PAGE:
Iv'e been listening this arvo, fires at Canoelands, Berowra, up along the Hawksbury. West near the Blue Mountains, during the day all the main roads north and were were closed and even the ferry services up river were curtailed. I write this from Melbourne, 600 miles away and my knowledge of that part of sydney is incomplete so I may have made some mistakes. I hope we hear from Igatenby tonight, I'll be gone till Monday, find a link to a news station above, Good fortune Sydney.\, Jeff
[ 12-06-2002, 12:32 AM: Message edited by: skuthorp ]
12-05-2002, 11:32 PM
And in Melbourne, silly as it sounds, we've had gale-force winds and rain-storms solidly for three days.
12-06-2002, 11:24 AM
Any news re Castle Hill? Tony, any chance you could make another phone call for me? Ed
12-06-2002, 09:45 PM
Good news - Bad news
Two very stuffed but safe guys, blisters, smoke damaged, cuts, etc.
One two storey house (and contents) reduced to a smoking pile about 3' high.
We worked to 2am Friday and up again at dawn until the fire hit us at 3pm. My cousin's property is 25 acres on top of a heavily-wooded ridge. He had done heaps of hazard reduction (burning out the leaf litter during spring, raking the leaves away, etc) We raked and blew the leaves Thursday night and ran the fire pump out of the dam all day - flooding as much of the site as we could.
Our fall-back position was a 40' shipping container with 600 litres of water and a misting spray to cover us during the passing of the fire front. We also had over 4" of water under and around the container.
We watched the fire advancing and kept checking on its rate of progress - about 100 metres per hour, because we were to the side of the main fire, which was to our East and the wind was gusting to over 25 knots from the South. We had plenty to do, including putting out the fire on Scott's old truck/crane which was further down his block - we lost the four back tyres.
The fire eventually came over the last ridge on our Eastern side and we knew for sure that we would get hit. Last minute rush to get photos and precious items into the container.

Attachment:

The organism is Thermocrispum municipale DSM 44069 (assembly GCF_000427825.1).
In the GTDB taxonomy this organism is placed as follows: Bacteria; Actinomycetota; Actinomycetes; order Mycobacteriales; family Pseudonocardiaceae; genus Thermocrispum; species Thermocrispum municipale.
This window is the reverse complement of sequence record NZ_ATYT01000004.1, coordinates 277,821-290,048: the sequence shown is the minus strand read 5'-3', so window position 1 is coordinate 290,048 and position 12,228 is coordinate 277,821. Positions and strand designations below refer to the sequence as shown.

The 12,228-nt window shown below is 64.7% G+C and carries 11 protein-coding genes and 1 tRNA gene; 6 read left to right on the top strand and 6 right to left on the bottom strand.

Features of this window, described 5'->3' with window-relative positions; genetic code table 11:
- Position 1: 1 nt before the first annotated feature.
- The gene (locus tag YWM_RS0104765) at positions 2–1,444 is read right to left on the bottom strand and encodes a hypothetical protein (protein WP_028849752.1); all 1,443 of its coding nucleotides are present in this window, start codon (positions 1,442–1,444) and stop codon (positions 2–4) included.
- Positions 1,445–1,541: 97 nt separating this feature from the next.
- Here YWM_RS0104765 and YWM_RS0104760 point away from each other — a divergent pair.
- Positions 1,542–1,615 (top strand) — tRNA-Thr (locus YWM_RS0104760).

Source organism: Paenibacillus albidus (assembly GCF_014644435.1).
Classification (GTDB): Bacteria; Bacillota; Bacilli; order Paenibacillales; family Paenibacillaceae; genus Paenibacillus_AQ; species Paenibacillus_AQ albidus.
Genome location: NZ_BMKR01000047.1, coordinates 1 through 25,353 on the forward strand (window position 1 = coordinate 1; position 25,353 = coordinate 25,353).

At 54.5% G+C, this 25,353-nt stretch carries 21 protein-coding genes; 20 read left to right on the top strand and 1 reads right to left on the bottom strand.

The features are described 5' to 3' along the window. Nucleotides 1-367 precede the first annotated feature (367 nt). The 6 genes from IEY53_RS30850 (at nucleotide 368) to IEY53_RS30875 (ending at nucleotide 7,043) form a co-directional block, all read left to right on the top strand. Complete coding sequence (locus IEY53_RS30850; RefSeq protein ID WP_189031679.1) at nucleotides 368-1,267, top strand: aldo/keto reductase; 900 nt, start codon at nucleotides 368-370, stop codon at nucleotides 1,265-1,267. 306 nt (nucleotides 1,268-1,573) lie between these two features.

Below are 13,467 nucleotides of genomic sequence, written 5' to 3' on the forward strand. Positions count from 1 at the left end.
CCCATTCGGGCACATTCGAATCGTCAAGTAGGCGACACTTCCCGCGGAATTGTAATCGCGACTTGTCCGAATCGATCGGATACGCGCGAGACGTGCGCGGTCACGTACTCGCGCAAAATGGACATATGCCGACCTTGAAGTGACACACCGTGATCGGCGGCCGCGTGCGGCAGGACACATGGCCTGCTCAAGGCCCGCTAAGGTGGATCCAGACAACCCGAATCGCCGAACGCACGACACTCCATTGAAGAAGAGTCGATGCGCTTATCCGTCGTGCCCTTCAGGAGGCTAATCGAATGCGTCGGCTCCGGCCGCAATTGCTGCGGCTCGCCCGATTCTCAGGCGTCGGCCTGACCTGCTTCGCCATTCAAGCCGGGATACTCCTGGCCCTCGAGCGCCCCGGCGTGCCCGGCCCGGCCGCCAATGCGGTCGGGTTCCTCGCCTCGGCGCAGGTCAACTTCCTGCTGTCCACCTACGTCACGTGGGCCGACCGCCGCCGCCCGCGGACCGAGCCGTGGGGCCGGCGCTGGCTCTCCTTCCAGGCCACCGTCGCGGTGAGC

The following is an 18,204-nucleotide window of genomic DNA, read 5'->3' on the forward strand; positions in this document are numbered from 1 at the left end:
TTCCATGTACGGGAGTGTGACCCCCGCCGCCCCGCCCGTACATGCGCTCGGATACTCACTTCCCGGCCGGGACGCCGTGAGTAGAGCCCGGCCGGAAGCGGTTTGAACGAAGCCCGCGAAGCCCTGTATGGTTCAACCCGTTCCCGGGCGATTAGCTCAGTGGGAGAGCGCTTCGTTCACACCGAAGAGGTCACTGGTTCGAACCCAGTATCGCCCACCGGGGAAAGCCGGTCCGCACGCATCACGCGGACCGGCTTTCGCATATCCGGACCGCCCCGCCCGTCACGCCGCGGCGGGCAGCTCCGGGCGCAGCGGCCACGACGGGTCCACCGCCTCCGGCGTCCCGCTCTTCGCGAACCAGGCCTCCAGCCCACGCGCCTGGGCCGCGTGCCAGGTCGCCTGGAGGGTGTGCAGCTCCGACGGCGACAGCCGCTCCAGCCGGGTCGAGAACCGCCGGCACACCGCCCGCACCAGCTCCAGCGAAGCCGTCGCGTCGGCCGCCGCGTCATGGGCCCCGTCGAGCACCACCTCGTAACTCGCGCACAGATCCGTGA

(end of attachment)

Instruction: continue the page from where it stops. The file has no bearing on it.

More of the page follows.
During all this, Scott's wife, who has acute leukemia had been admitted to hospital and we were on the phone (mobile / cell phone - as the landline and electricity had gone down on Thursday) getting a report on her condition. We saw this massive wall of smoke come up the ridge from the South East and we had to cut her off and run....
We were hit from a totally unsuspected direction, but that didn't matter because we had water barrels, buckets, backpack sprays, etc everywhere. We had moved all the vehicles - caravan, tractors, truck, my gokarts, etc into open areas.
I've never seen anything like it. The noise was like a freight train - the fire front just rolled over us - we had flames about 35' high everywhere. Our first loss was an old van that Scott had a whole heap of Dexion shelving, plywood, etc - including my water heater from the boat - stored inside. Whoof - gone - acrid, black smoke everywhere. Too fast to do anything about.
We had the trees near the house go up, including a "willy willy" - a spiralling eddy of flame about 30' high right next to the house. The next front hit us from the South West and the garden beds lit up right next to us and then the corner of the house just burst into flame. I put it our twice with buckets of water.
The heat, flames and, worse - smoke was just incredible. We were in the right gear - heavy cotton overalls, boots, helmets, wet cloth nappies over our mouths to try to keep some smoke out - not too successful, I might add - and I ended up wearing just glasses (found my goggles in the car today, damn it). The nappies dried out every five minutes and had to be dunked again.